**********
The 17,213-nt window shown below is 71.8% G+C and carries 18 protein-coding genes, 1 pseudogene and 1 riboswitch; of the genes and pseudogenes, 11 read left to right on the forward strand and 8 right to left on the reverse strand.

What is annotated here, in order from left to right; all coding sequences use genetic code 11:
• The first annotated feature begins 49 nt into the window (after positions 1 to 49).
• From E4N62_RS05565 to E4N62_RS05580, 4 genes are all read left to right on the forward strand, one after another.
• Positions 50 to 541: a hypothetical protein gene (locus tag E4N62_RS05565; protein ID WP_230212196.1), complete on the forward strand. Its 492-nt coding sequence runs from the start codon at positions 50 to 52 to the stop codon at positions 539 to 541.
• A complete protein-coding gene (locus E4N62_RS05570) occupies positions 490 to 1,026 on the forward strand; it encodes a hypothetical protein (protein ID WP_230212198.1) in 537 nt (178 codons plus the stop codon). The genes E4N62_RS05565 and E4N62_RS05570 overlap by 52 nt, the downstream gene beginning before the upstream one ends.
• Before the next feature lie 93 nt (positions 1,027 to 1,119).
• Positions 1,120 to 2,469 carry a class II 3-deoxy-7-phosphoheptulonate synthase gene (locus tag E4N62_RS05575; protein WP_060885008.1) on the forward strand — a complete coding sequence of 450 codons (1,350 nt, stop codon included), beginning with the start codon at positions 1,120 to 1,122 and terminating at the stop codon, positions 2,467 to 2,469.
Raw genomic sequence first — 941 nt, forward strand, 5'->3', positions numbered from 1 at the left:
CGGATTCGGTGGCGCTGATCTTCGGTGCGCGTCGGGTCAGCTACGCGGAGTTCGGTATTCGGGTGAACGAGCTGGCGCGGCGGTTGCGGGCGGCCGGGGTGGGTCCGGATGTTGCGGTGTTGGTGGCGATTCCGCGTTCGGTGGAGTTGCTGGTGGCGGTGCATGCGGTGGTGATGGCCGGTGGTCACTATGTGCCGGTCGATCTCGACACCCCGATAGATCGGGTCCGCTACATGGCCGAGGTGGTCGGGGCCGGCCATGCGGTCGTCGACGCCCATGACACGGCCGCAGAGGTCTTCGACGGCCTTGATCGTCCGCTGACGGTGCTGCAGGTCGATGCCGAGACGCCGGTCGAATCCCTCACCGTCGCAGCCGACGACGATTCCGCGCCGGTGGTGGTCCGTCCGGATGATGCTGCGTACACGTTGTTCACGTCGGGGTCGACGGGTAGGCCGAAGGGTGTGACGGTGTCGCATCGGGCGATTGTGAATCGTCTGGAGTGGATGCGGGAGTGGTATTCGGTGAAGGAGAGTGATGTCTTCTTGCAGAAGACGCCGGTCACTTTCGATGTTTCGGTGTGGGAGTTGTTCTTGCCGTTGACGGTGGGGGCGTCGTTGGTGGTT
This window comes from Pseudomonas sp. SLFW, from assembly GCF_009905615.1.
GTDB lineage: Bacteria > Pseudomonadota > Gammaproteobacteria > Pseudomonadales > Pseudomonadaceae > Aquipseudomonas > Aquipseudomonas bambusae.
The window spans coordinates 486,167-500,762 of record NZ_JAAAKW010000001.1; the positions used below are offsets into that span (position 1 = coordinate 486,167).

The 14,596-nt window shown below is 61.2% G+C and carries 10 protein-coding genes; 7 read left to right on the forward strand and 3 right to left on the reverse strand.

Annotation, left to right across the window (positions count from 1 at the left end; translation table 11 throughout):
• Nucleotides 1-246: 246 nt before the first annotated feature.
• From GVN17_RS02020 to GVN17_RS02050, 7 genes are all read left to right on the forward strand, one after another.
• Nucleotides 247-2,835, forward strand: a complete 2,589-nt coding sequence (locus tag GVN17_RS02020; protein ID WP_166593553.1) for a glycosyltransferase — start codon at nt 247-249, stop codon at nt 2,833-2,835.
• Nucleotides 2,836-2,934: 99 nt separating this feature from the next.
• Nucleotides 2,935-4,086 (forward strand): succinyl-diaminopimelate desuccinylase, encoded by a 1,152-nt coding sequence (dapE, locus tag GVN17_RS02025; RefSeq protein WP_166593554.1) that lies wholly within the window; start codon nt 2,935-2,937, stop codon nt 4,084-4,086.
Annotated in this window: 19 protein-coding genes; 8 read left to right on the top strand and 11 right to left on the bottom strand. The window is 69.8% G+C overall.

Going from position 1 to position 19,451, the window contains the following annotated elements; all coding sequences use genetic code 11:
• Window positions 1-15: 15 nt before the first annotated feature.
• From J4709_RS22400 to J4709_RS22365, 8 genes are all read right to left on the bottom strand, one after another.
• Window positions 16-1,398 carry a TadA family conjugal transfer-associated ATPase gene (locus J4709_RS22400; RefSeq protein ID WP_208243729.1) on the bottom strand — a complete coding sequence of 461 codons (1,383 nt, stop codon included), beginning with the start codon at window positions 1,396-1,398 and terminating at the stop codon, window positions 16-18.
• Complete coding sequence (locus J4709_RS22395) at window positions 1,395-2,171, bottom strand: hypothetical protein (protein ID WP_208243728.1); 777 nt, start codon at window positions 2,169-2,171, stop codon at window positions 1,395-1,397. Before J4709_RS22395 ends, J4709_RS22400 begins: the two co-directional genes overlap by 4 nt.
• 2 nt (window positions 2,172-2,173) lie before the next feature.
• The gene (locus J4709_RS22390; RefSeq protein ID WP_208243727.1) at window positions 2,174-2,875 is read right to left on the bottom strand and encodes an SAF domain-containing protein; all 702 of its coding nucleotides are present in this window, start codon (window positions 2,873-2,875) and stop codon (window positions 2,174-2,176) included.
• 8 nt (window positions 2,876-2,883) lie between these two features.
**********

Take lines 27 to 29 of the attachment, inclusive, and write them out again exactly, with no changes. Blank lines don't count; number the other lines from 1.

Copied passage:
• 2 nt (window positions 2,172-2,173) lie before the next feature.
• The gene (locus J4709_RS22390; RefSeq protein ID WP_208243727.1) at window positions 2,174-2,875 is read right to left on the bottom strand and encodes an SAF domain-containing protein; all 702 of its coding nucleotides are present in this window, start codon (window positions 2,873-2,875) and stop codon (window positions 2,174-2,176) included.
• 8 nt (window positions 2,876-2,883) lie between these two features.